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In William Shakespeare's Othello, it is possible to argue that Desdemona's overstepping her place in society contributes to the tragic ending from two points of view. First, as argued by Tillyard, inter alia, the notion of place was very important in Renaissance ideology and any breaking of the natural order contributes to weakening the overall system of providence. Thus we can view, sub specie aeternitatis, Desdemona's death as in a sense a restoration of the order that was broken by her violation of her father's authority and marriage to the Moor.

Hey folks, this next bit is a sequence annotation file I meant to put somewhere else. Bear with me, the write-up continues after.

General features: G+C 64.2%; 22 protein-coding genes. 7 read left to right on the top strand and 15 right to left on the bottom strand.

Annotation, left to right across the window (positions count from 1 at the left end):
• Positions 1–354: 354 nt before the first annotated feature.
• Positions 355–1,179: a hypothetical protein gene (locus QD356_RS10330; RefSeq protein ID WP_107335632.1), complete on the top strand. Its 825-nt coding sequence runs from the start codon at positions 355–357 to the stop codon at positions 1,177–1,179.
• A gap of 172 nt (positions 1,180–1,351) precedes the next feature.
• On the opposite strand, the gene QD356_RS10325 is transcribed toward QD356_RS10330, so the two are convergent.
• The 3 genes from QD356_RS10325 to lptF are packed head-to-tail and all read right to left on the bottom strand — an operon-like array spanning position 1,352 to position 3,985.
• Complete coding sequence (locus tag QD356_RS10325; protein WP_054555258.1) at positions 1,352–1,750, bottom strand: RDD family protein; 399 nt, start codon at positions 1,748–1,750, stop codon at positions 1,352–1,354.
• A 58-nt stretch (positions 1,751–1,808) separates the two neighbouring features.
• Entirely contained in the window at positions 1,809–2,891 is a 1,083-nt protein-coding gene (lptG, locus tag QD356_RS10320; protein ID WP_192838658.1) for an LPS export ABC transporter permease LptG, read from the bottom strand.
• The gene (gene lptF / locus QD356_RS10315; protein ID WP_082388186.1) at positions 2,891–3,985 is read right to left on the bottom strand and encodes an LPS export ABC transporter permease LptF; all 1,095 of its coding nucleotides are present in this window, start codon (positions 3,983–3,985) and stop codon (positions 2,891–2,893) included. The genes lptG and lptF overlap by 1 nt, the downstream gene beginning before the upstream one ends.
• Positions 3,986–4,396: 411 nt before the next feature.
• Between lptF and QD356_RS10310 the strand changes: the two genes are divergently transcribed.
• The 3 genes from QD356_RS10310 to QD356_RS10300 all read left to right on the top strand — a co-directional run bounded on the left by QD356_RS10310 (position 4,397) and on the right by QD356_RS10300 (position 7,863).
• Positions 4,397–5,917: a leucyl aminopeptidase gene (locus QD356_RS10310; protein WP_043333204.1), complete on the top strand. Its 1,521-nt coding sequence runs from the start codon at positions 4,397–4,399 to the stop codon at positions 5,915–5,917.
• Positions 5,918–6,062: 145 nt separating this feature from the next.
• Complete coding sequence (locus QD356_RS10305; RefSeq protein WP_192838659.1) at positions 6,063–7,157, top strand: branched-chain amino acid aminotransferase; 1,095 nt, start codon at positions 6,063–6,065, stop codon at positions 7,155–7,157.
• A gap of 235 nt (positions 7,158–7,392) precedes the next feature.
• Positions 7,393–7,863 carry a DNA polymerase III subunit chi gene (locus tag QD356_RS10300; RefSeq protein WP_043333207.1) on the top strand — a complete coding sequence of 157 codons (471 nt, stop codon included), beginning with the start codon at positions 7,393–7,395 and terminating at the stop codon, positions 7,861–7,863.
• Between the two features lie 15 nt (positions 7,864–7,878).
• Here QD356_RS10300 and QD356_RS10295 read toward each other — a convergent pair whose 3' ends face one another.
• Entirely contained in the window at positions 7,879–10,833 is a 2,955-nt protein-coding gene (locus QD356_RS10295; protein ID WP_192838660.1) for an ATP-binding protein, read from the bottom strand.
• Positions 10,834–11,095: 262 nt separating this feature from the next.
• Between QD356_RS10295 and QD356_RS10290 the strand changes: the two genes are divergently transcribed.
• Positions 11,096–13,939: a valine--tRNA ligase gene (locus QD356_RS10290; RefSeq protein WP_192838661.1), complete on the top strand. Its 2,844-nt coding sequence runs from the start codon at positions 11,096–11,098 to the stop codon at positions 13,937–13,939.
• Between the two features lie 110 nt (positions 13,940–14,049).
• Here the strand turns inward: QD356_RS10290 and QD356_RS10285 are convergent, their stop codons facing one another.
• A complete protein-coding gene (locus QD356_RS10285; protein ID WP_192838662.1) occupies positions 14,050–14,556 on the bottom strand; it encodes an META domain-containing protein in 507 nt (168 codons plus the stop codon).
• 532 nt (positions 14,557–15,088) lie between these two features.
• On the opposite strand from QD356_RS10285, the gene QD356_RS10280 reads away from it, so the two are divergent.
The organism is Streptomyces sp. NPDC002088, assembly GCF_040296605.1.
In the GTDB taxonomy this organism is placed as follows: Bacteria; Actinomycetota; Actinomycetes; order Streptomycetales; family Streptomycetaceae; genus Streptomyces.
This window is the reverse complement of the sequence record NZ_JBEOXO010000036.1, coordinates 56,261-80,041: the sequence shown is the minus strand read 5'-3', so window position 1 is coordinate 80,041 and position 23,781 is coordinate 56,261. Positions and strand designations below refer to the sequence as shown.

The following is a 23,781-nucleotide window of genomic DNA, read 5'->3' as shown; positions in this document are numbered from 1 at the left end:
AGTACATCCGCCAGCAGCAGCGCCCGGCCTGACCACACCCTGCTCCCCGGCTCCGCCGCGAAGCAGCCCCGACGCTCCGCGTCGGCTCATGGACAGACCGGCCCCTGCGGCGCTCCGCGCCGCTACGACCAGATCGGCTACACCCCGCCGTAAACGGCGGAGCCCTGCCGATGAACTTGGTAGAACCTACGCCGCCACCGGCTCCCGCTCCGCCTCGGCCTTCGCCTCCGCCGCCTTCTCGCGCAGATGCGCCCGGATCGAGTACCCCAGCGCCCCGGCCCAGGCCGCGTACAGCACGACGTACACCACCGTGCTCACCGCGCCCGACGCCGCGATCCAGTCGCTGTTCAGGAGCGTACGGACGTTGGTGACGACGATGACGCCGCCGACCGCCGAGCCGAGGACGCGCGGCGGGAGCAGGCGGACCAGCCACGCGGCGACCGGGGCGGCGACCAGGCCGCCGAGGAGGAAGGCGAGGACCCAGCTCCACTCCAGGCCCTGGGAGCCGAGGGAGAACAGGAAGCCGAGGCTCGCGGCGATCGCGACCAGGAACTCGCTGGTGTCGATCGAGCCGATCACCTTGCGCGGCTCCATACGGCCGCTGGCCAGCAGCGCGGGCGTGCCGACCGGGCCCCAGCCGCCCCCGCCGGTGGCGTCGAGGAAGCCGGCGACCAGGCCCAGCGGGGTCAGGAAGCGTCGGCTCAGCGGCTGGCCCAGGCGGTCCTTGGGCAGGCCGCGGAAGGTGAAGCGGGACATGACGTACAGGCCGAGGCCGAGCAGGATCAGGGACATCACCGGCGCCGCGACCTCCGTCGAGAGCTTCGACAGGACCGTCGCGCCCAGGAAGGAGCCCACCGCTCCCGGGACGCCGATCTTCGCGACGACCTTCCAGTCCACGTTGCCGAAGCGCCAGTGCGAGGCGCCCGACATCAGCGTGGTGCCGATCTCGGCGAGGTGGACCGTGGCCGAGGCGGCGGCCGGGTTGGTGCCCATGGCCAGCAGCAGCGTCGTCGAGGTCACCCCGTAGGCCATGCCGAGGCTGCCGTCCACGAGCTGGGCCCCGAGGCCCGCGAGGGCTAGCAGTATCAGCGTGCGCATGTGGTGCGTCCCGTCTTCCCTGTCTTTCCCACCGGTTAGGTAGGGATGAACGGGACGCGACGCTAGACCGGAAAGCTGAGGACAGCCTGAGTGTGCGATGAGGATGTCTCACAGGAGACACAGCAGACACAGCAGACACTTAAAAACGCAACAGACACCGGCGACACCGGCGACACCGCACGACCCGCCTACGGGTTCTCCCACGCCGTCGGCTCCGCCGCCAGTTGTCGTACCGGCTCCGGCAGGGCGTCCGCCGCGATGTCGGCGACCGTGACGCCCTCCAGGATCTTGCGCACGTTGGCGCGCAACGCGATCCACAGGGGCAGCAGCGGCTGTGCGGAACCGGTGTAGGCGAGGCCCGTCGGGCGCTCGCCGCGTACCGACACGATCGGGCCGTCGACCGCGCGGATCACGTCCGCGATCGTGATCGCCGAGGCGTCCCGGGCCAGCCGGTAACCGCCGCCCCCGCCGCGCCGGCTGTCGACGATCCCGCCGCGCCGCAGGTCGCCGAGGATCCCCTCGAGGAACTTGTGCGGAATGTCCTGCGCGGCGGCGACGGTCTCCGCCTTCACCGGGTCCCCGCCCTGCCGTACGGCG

Increasingly, critics see Desdemona from a feminist point of view, as a strong independent woman who asserts her independence both in her marriage and her attempt to reconcile Cassio and Othello, i.e. by serving as an intelligent partner to Othello's career rather than a mere subordinate. Her death can be seen as a sort of triumph or restoration of patriarchy, as seen in the lines
"Yet she must die, else she'll betray more men" (V.ii.6)
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